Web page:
The doctor calls the next morning.

She tells me significant inflammation markers appeared in my 7-1/2-year-old daughter’s blood. She has already talked to a rheumatologist at Children’s Hospital. They want us to come in. This week. {I was under the impression that scoring an appointment with a Children’s specialist took months, so I figure either this department is good, or our situation is bad.}

I take the first appointment I can get, but my husband has other thoughts. Turns out his friend has a recommendation, the department’s clinical director. {I just know it’s going to take longer to get in with him, and he looks rather severe in the head shot I find online.} But the friend calls; actually, he’s my friend too, and he makes an impressive case for this doctor, who’s helped his family weather a severe, early case of JRA that his son, mercifully, seems to have just outgrown with the onset of puberty.

I don’t promise much, but say I’ll try. I find it will only push our appointment out two more days to get in with the highly touted Dr. K, so that’s what we do.

We sit in the cheerful, brightly colored waiting area of Children’s Hospital to be seen in Dog and then have Julianne’s blood drawn in Frog. When we first come in from the parking garage, walking down the entry hallway painted with abstract butterflies, I see those parents, the ones with stickers pasted on their chests, walking out with a bag or two, and a child wearing a bracelet.

Those poor people had to stay overnight, I think, and I try to imagine what trauma or illness has brought them to this. How hard that must be. I make sure I don’t look too closely into their eyes; I’m not ready to see their pain or imagine it might become mine.

Soon enough, our pager lights up, just like we’re waiting for a table at Applebee’s, and we go in for our appointment. A few vitals later, we’re settled into the exam room and Dr. K walks in. We stand, shake hands all around, and he smiles and does that little head bob, almost like a tiny bow, that we get to know so well. He is nothing like his picture.

* * *

This is our story. And, this is how we thought it was supposed to go. Having a child diagnosed with a rare autoimmune disease gives us an immediate, 7-month ticket to the inpatient floors of Children’s. We’ve been on all different units, from transplant to hematology/oncology to the adolescent unit. We’ve gotten to know the nurses on the IV team and the woman who works in admissions at four o’clock on Monday afternoons, when we typically arrive.

We get used to being those parents, wheeling in bags once a month, and putting those stickers on our chests to let the hospital staff  know we are allowed to be here. {We even get used to the looks from Children’s day-trippers when they see us wheeling in our bags for an overnight.} We know how to get on the elevators that take us to the inpatient floors vs. the office floors. We know how to order our meals in the room and that reciting Julianne’s birthdate becomes our ticket to pretty much any interaction we’ll have in the hospital.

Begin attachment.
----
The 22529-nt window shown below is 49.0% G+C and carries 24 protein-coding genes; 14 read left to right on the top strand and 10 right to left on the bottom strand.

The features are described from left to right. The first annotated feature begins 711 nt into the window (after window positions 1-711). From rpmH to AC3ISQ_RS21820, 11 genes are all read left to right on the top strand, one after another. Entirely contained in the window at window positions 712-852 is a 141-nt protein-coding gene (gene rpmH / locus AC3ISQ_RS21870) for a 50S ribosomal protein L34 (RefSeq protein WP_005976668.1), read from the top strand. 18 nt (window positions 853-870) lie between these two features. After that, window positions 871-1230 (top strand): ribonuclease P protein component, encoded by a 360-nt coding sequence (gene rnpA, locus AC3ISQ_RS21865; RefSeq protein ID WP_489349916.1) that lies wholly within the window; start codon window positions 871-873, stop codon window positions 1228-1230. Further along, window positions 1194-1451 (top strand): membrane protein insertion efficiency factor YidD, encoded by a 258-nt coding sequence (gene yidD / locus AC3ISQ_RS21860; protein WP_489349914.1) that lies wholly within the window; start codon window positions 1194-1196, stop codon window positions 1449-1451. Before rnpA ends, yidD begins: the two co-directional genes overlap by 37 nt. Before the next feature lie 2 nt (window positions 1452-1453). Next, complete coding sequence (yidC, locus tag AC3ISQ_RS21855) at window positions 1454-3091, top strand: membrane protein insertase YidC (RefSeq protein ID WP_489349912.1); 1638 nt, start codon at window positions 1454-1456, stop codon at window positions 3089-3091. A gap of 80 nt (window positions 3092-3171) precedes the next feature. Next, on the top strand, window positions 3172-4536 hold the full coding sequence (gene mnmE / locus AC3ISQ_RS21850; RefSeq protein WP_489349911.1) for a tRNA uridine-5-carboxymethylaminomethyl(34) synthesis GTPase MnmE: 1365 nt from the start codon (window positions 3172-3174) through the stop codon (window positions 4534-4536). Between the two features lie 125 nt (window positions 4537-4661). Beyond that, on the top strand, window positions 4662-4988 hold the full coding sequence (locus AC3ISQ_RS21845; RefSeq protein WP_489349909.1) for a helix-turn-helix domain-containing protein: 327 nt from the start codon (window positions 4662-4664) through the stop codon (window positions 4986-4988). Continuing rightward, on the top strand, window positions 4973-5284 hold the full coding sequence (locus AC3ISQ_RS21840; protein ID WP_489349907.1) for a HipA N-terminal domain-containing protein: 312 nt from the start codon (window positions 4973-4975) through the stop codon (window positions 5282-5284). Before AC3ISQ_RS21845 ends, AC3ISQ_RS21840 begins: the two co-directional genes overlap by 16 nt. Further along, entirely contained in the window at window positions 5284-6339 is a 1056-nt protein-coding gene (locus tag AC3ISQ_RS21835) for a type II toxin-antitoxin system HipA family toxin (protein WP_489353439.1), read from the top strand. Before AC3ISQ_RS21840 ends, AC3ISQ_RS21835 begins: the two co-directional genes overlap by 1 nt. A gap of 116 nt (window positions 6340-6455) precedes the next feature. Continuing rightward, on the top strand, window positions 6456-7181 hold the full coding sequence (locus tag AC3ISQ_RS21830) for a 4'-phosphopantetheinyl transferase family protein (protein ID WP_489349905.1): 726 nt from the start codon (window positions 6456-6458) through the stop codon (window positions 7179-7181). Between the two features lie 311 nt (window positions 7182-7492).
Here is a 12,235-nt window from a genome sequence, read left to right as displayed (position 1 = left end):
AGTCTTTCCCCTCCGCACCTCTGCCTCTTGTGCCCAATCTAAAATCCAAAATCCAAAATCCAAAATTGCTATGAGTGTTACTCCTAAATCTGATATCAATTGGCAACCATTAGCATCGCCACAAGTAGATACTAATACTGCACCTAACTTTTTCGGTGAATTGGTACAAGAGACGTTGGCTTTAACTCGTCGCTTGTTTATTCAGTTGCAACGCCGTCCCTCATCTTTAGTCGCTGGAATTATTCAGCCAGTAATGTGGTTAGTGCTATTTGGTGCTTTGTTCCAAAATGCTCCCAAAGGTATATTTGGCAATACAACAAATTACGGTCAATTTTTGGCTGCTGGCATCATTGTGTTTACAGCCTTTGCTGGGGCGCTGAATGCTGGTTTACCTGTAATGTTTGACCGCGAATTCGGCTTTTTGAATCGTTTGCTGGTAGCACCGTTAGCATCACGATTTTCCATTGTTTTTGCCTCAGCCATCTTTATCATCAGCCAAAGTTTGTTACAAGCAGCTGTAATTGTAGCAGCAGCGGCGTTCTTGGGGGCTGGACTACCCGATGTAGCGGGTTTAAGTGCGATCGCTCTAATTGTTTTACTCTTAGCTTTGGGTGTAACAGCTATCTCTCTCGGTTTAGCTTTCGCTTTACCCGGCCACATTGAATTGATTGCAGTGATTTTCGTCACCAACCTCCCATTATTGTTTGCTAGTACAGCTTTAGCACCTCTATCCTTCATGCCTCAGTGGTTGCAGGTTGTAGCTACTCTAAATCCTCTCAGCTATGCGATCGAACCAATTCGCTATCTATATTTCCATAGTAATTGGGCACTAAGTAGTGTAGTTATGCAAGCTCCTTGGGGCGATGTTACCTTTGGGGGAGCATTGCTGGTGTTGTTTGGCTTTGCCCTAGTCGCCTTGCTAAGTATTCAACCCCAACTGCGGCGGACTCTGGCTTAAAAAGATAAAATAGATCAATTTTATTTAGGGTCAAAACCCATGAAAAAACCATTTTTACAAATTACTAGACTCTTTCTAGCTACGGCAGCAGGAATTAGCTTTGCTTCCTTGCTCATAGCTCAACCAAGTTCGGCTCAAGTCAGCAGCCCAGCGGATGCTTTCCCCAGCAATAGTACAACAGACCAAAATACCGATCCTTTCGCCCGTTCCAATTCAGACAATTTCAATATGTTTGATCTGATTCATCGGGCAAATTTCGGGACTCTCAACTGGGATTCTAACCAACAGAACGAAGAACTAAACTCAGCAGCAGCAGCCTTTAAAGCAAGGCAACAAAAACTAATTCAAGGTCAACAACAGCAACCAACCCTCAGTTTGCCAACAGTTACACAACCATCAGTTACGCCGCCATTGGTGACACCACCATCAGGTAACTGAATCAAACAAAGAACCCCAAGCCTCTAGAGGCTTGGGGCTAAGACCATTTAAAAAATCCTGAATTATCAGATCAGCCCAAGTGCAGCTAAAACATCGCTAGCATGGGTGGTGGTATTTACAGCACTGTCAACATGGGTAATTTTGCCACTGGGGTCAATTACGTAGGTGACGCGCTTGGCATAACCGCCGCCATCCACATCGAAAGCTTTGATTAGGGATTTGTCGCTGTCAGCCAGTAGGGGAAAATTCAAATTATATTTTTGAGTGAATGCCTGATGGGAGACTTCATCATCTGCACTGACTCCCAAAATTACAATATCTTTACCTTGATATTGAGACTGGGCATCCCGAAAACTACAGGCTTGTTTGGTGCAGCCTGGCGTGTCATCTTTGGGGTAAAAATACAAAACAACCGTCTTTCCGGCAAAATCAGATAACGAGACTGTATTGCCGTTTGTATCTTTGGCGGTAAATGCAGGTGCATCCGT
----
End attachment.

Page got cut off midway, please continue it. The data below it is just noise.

We have the overnight hospital stay almost down to a science — what we’ll pack, what we’ll wear, when I’ll pick up Julianne from school, what books and devices we’ll bring to entertain ourselves, how we’ll shower and then nap the minute we get home the next day. We both learn {the hard way} to have our personal electronic devices loaded with a white noise app and equipped with headphones {because on those rare times when you do have a roommate, they always get settled in around 12:30 a.m. for some extended TV viewing}.

And, we get to be okay with that. That is the plan, and we know it. I write one post, when it is all still fresh, and then that’s pretty much the last you hear from me on the matter. Because I don’t know what else to share. I don’t want to complain. I don’t want to hash out every detail of our struggles. I don’t want JDM to define us.

But, about a year ago, we learn to stop being those parents. Our last scheduled hospital overnight takes place in April 2013. After all that intensive hospital care we are supposed to simply schedule an office visit in 4 weeks. I can’t even remember where the Grape elevators are anymore because we’ve been to the office once and the inpatient floors seven times.

Every appointment goes something like this: Julianne looks good; she feels good; let’s reduce her medication. And, so we do. Each time we push the appointments further out — 6 weeks, 8 weeks, 10. By Christmas, we receive the gift of taking Julianne entirely off the minuscule dose of oral steroids she’s been weaned to.

I get used to having been that parent. I think back sympathetically to the mom I had to be. It was hard on her, that Beth. Poor thing. But, she got through it; we all did. Thank God. I authoritatively and calmly tell Laura a few weeks ago — my roomie at the Refine retreat  — how well Jules is doing now, how everything is going perfectly according to plan.

And, then it isn’t.

I return home from that tender, precious weekend with God and my new soul sisters, and, as I tuck Julianne into bed, she says her muscles feel weak. She’s worried. I call rheumatology first thing the next morning. By our Wednesday afternoon appointment with Dr. K, Julianne’s symptoms have come back with a vengeance.

Join me Monday for more of the story?